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I live in Los Angeles, so perhaps I see different trends, but what starts out here in Hollyweird seems to propagate East. And what you’ll see out here is a rise in ‘gangsta street’ accent, and Hispanic tones.
Oh, and ‘Valley Girl’, far from being a quick-lived fad, seems to be on its way to being enshrined as an official ‘dialect’, according to a couple linguists I’ve chatted with. There are some unique characteristics that keep cropping up (aside from “y’know” and “like”) — the chief two are to break statements into small sentences, and to end each sentence on a higher pitch. It’s a little annoying to me since every sentence sounds like a question!p>If I was to leave a voicemail with you on this topic, it would go as follows: br> /p> blockquote>”So, Mr. Henry?” br> “Valley Girl is like, so not going away?” br> “Maybe we?” br> “Could lobby for?” br> “Some government funds, to, y’know?” br> “Make it official?” br> “Like ebonics?” /blockquote> br> Much Obliged, br> —
A man of faith in a godless age is hitting Americans where it hurts.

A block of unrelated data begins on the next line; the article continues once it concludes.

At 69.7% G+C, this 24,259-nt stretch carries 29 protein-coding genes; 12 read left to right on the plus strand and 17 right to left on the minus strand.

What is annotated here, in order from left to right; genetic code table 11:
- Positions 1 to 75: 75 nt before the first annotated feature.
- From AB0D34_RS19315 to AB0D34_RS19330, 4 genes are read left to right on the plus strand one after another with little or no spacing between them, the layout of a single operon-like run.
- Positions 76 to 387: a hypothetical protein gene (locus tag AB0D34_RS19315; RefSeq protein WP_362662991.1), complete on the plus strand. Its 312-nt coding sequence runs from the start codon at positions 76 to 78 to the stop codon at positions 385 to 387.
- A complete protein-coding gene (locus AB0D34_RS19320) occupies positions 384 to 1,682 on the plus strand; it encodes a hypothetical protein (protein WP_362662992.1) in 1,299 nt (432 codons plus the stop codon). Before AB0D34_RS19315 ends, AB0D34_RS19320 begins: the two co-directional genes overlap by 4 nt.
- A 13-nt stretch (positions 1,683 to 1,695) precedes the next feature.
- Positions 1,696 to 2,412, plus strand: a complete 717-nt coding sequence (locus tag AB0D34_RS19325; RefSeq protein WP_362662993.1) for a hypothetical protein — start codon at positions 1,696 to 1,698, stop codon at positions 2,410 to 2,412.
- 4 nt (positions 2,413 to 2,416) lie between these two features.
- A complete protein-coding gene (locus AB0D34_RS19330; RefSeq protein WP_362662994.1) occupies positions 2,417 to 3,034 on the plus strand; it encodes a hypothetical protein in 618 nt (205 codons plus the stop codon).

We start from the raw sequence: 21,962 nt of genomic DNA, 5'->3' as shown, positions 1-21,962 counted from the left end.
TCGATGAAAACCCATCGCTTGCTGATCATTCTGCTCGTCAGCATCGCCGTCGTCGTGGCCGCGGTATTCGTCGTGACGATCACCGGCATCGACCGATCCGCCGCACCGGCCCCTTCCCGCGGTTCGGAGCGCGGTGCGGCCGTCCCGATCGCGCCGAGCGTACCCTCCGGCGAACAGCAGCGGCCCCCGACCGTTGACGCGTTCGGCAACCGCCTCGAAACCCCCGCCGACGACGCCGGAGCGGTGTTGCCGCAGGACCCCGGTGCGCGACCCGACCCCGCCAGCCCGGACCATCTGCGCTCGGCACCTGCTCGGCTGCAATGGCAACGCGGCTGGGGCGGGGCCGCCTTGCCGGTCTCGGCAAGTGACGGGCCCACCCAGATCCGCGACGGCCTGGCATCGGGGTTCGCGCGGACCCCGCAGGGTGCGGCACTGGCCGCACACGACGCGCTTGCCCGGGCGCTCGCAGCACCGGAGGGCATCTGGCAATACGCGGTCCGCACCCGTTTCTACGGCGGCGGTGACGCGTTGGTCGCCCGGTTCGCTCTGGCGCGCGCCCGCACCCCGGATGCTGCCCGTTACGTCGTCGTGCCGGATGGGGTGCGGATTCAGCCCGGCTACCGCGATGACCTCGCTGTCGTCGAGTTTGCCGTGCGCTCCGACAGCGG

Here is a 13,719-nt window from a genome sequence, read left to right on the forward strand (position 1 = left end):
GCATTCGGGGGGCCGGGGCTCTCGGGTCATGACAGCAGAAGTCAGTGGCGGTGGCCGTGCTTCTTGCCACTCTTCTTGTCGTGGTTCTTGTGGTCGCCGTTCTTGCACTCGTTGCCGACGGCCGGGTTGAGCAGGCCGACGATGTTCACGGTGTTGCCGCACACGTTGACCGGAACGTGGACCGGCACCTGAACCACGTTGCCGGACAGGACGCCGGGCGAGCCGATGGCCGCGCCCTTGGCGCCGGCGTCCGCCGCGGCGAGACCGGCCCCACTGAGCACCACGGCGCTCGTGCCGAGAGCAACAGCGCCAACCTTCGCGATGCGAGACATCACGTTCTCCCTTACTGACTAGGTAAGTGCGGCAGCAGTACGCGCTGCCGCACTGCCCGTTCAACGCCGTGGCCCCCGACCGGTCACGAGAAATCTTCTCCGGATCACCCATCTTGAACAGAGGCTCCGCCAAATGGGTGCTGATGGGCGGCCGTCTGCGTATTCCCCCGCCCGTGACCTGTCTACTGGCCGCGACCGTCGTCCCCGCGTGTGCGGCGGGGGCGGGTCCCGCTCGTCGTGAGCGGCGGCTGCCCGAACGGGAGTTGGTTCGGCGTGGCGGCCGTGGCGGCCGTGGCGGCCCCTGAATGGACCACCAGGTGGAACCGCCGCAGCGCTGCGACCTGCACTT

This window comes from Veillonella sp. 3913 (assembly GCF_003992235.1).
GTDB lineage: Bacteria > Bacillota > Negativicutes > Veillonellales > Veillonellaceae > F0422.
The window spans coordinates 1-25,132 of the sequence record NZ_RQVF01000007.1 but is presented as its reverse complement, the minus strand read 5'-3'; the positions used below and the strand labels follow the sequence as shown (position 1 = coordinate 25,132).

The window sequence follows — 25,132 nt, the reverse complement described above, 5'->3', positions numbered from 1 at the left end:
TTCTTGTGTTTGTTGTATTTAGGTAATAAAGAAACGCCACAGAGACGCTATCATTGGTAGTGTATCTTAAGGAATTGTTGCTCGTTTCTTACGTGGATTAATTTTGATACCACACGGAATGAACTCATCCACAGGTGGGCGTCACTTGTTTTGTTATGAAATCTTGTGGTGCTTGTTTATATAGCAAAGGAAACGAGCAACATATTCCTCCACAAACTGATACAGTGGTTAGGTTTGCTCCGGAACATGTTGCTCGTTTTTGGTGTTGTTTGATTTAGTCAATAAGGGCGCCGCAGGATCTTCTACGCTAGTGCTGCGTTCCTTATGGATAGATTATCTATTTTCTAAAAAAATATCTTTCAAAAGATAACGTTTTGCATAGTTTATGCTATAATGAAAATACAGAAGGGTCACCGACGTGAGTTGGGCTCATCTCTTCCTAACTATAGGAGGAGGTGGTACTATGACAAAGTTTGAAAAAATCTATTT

Mr. and Mrs. American Spectator Reader, let P.J. O’Rourke talk sense to your kids.
In Britain, defending your property can get you life.
The debacle of this president’s administration is both a cause and a symptom of the decline of American values. Unless Congress impeaches him, that decline will go on unchecked. An eminent jurist surveys the damage and assesses the chances for the recovery of our culture.
It won’t take long for conservatives to scratch this presidential wannabe off their 2008 scorecard.
The American Christmas, like the songs that celebrate it, makes room for everybody under the rainbow. Is that why so many people seem to be hostile to it?
Was the President done in by the economy, or by the politics of the economy?